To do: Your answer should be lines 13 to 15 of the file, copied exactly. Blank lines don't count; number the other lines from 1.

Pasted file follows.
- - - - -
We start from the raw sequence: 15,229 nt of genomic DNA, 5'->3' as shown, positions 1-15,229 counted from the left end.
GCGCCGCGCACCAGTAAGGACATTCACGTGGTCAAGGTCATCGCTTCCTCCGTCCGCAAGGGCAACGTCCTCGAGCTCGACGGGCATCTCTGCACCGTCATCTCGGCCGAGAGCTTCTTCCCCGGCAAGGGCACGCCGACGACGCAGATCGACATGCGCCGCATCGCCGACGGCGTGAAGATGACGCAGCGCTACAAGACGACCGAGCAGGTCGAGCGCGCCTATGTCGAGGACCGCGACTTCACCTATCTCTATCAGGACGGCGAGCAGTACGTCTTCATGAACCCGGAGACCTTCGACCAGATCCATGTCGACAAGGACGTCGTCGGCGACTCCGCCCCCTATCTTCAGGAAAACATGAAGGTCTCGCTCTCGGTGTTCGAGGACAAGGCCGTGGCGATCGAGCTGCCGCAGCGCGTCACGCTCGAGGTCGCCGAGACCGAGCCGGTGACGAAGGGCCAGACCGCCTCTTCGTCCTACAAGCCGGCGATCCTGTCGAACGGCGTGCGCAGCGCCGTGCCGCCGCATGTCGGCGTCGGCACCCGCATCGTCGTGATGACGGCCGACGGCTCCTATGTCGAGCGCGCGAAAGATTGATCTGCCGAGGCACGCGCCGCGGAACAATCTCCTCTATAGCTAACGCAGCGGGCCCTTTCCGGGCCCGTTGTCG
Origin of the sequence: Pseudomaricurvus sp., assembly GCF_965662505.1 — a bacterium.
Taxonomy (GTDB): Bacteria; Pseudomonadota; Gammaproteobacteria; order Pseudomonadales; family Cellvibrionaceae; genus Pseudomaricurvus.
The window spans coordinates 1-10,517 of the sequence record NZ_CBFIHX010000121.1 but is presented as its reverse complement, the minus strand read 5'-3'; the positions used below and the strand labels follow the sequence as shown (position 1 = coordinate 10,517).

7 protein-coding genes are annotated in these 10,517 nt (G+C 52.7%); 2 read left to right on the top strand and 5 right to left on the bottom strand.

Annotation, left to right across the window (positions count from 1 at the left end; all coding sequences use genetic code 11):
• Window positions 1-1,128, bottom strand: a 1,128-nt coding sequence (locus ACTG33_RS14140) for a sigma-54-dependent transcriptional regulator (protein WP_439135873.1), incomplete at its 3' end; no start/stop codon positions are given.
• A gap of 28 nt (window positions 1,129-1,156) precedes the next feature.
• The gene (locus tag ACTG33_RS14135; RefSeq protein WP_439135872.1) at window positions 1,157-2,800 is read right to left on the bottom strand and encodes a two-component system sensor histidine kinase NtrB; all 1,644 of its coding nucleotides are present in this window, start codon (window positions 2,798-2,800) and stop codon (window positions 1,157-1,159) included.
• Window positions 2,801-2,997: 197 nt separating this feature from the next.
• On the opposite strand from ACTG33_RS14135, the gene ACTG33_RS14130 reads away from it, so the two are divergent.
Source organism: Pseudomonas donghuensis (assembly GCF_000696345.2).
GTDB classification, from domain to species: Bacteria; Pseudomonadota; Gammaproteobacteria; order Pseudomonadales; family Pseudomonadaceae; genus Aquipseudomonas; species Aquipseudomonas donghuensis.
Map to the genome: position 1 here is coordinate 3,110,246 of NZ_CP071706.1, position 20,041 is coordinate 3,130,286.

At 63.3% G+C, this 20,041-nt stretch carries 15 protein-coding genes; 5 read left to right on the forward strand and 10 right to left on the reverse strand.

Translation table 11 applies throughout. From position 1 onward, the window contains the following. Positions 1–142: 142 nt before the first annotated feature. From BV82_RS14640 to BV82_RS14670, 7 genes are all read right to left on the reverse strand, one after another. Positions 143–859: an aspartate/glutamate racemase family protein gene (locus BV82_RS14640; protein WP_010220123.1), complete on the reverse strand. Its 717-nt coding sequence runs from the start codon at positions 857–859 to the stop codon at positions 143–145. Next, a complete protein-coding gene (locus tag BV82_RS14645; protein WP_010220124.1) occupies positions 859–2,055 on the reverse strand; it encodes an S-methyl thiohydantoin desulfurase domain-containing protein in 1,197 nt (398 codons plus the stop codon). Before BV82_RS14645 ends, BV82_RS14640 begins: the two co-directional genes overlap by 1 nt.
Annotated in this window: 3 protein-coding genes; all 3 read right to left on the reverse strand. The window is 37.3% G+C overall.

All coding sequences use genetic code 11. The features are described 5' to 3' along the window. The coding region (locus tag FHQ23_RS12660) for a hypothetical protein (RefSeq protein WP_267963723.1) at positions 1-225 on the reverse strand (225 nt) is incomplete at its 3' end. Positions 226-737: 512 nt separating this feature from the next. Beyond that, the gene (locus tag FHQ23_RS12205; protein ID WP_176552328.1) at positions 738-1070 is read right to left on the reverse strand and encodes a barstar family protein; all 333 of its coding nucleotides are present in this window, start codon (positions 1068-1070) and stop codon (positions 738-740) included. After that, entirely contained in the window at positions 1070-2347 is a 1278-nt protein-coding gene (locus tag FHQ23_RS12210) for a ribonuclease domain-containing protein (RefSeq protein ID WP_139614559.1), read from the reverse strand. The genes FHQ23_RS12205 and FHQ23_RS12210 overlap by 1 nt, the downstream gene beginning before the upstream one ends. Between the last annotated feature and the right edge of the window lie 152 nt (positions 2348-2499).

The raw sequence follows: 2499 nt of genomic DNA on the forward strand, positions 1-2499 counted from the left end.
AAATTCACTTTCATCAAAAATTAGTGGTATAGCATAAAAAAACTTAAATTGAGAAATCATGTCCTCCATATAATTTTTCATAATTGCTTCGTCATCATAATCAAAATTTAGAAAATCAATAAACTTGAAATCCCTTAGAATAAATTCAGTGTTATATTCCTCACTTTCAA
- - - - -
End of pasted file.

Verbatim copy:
Source organism: Pseudomonas donghuensis (assembly GCF_000696345.2).
GTDB classification, from domain to species: Bacteria; Pseudomonadota; Gammaproteobacteria; order Pseudomonadales; family Pseudomonadaceae; genus Aquipseudomonas; species Aquipseudomonas donghuensis.
Map to the genome: position 1 here is coordinate 3,110,246 of NZ_CP071706.1, position 20,041 is coordinate 3,130,286.